Industrial Utility Efficiency

Centrifugal Air Compressor Controls and Sizing Basics

Larger air compressors, typically over 500 hp, in refineries, pulp and paper plants, chemical and other processing plants often have high-speed, multi-stage air compressors called “centrifugal” air compressors. As seen from a total system perspective, they are not much different than screw air compressors. They compress air to plant pressure from atmospheric conditions, and deliver it to the dryer. These types of air compressors have no internal wearing parts, besides bearings and seals, and are very reliable and efficient, at their best efficiency point. 

Centrifugal air compressor flow rate is relatively constant at a given pressure and inlet temperature, at full load. In common screw air compressor parlance, they are considered “base-load”, meaning they should be running at full capacity all the time. That is a simplified, but correct view of how one should see most applications of centrifugal air compressors, if in fact there are properly controlled screw air compressors used as “trim”, and their inlet conditions are relatively constant. However, in most actual systems with centrifugal air compressors, they are not running base-loaded, and inlet conditions change dramatically throughout the seasons. Sometimes, centrifugal air compressors are in a centrifugal-only system, where they are oversized and at a poor part-load efficiency point, with one running and one in back-up. Or there are multiple units running at different parts of a large plant air system, running independently, sometimes efficiently and sometimes not. Or they are in mixed screw / centrifugal systems where they are running in parallel with the screw air compressors, also at part load. In our view, a common reason for these less than optimal applications is the lack of knowledge of controls and maintenance by most vendors, technicians and engineers who are more familiar with screw air compressors. 

In this article, I aim to describe the essential way a centrifugal air compressor is controlled and how to size one properly. In order to do so, I need to cover some basics, as follows:

  1. Describe centrifugal air compressor basics.
  2. Describe a centrifugal air compressor’s curve.
  3. Describe centrifugal air compressor control.
  4. Discuss implications for air compressor sizing.


Centrifugal Air Compressor Basics

A centrifugal air compressor develops pressure by accelerating a gas from the center of the impeller, through the “impeller”, by centrifugal force, and then slowing it down in a “diffuser” through expansion. The velocity energy is converted into pressure energy (by Bernoulli’s principle, pressure is inversely proportional to velocity squared). See Figure 1. 

Figure 1

Figure 1. The basic internal structure of a centrifugal air compressor.

Typical centrifugal plant air compressors have three stages, because they typically can compress about 2:1 to 3:1 per stage, and a plant air system needs about an 8:1 pressure rise. They have intercoolers between stages and an aftercooler after the third stage.  Modern centrifugal air compressors are reliable, efficient and compact. They are mounted on a common base with driver, gears, coolers, piping and controls all integrated. Modern controls manage the air compressor capacity and reliability at a relatively constant pressure, making it easy to “set it and forget it”. See Figure 2. The basic components are:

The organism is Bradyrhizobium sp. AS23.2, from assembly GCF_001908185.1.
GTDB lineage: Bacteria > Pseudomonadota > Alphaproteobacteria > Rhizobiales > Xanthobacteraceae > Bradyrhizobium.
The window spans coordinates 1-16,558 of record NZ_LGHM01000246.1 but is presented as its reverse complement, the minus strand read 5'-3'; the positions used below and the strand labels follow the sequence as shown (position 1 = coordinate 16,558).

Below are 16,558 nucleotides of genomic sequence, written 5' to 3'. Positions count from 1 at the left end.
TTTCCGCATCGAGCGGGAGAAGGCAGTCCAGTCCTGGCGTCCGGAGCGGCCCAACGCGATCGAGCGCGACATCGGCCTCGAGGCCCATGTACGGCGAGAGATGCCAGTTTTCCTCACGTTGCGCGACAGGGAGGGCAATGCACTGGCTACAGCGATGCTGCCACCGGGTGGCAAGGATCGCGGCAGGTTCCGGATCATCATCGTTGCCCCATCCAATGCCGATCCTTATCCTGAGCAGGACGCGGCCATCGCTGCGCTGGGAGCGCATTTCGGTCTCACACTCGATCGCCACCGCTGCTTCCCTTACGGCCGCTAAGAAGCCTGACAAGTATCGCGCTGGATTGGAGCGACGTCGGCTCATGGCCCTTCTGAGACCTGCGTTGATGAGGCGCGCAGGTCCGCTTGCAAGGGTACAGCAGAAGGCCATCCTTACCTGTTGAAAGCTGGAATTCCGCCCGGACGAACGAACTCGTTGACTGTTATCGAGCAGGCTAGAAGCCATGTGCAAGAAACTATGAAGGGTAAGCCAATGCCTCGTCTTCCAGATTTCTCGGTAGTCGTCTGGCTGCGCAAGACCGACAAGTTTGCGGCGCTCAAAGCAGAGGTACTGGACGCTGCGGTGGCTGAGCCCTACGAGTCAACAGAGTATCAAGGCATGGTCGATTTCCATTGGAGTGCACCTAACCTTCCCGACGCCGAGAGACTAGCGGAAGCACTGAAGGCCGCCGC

1. Motor
  2. Bull gear with pinion gears to drive air compression stages.
  3. Inlet throttling valve or inlet guide vanes (IGVs)
  4. First air compression stage
  5. Intercooler 1
  6. Second air compression stage
  7. Intercooler 2
  8. Third air compression stage
  9. Aftercooler
  10. Blow-off valve
  11. Check valve
  12. Control panel


Figure 2. This diagram maps the basic internal processes of a centrifugal air compressor.


Centrifugal Air Compressor Performance Curves

Figure 3. Typical 1-stage centrifugal air compressor curve.

So what is “surge” anyway? It is an aerodynamic term describing the phenomena when the flow reduces and the pressure differential across the first stage gets too high and flow temporarily “backs up”. It is caused by aerodynamic “stall”, or “separation”. With an air foil on a plane, too high of an angle of attack can cause boundary layer separation and stall. Similarly, in a centrifugal air compressor, too low of a flow or too high of a pressure differential changes the angle of attack within the impeller, creating separation and surge. This causes air compressor flow instability and shocks the bearings and gears, as well as system pressure instability. In a typical centrifugal plant air compressor, this is usually caused by the inlet density and flow dropping due to excess throttling, hot air, a clogged intake filter, or a combination of these. You don’t want to go there. 

Centrifugal air compressor controls are supposed to be set conservatively to avoid surge. In newer air compressors, a surge control line is developed based on “polytropic head”, a pressure value normalized for temperature. A skilled technician “surge tests” the air compressor, and enters the surge control limits in “feet”. Then, an offset from the value is entered. If the polytropic head reaches the offset value, the air compressor controller starts to open the blow-off valve to avoid surge. In older air compressors, surge testing is done to determine the motor current resulted in surge (motor current drops as the inlet is throttled), and an offset current value is also entered. If current drops to this Amp level, the same surge control prevention starts. However, motor current can be an inaccurate determiner of surge, particularly if the surge testing was done on a cool day. A centrifugal air compressor will surge “earlier” (based on Amps) on a hot day than on a cold day.